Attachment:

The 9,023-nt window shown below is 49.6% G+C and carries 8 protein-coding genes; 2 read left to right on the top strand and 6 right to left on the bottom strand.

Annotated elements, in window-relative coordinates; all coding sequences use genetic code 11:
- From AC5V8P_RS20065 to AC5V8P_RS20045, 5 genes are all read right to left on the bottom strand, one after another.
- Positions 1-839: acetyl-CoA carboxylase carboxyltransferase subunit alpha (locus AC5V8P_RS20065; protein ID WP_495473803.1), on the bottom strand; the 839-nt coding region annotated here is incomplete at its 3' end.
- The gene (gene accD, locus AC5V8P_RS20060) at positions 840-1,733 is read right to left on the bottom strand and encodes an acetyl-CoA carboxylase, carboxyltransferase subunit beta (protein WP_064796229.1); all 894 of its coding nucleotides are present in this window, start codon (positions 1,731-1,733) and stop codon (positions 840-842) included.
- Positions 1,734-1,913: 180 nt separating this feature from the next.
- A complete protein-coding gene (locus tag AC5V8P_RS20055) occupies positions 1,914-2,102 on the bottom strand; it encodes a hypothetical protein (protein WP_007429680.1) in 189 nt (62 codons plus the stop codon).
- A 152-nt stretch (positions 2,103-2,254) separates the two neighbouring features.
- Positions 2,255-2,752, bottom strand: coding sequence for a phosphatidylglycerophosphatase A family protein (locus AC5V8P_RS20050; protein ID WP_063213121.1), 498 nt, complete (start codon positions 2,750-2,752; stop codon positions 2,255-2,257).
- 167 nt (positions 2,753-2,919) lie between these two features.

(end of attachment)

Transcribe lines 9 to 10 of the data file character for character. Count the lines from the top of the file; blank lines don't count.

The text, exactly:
- Positions 2,255-2,752, bottom strand: coding sequence for a phosphatidylglycerophosphatase A family protein (locus AC5V8P_RS20050; protein ID WP_063213121.1), 498 nt, complete (start codon positions 2,750-2,752; stop codon positions 2,255-2,257).
- 167 nt (positions 2,753-2,919) lie between these two features.